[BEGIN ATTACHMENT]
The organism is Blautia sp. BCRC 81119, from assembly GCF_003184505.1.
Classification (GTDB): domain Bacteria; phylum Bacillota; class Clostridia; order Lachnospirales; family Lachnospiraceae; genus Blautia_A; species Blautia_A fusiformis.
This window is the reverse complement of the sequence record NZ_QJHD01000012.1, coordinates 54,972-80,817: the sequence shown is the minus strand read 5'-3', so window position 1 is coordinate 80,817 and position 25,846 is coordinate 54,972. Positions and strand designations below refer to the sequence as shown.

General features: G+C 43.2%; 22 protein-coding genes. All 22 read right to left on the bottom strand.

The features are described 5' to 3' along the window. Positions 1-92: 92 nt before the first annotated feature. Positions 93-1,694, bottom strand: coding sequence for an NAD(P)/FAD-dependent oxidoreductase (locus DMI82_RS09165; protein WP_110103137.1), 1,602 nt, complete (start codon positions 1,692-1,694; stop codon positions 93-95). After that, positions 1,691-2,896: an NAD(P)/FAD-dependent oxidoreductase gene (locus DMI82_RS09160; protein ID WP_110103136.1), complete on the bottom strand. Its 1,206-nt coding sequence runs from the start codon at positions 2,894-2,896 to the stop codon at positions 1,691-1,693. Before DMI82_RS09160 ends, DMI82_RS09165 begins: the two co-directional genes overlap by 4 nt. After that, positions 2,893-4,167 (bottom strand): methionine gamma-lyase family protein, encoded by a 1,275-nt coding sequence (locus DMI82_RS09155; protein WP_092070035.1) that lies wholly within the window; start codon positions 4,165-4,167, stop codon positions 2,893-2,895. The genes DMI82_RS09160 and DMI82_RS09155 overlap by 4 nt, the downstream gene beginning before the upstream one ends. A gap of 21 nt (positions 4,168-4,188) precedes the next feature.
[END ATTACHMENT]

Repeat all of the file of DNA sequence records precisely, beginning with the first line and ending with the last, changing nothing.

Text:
The organism is Blautia sp. BCRC 81119, from assembly GCF_003184505.1.
Classification (GTDB): domain Bacteria; phylum Bacillota; class Clostridia; order Lachnospirales; family Lachnospiraceae; genus Blautia_A; species Blautia_A fusiformis.
This window is the reverse complement of the sequence record NZ_QJHD01000012.1, coordinates 54,972-80,817: the sequence shown is the minus strand read 5'-3', so window position 1 is coordinate 80,817 and position 25,846 is coordinate 54,972. Positions and strand designations below refer to the sequence as shown.

General features: G+C 43.2%; 22 protein-coding genes. All 22 read right to left on the bottom strand.

The features are described 5' to 3' along the window. Positions 1-92: 92 nt before the first annotated feature. Positions 93-1,694, bottom strand: coding sequence for an NAD(P)/FAD-dependent oxidoreductase (locus DMI82_RS09165; protein WP_110103137.1), 1,602 nt, complete (start codon positions 1,692-1,694; stop codon positions 93-95). After that, positions 1,691-2,896: an NAD(P)/FAD-dependent oxidoreductase gene (locus DMI82_RS09160; protein ID WP_110103136.1), complete on the bottom strand. Its 1,206-nt coding sequence runs from the start codon at positions 2,894-2,896 to the stop codon at positions 1,691-1,693. Before DMI82_RS09160 ends, DMI82_RS09165 begins: the two co-directional genes overlap by 4 nt. After that, positions 2,893-4,167 (bottom strand): methionine gamma-lyase family protein, encoded by a 1,275-nt coding sequence (locus DMI82_RS09155; protein WP_092070035.1) that lies wholly within the window; start codon positions 4,165-4,167, stop codon positions 2,893-2,895. The genes DMI82_RS09160 and DMI82_RS09155 overlap by 4 nt, the downstream gene beginning before the upstream one ends. A gap of 21 nt (positions 4,168-4,188) precedes the next feature.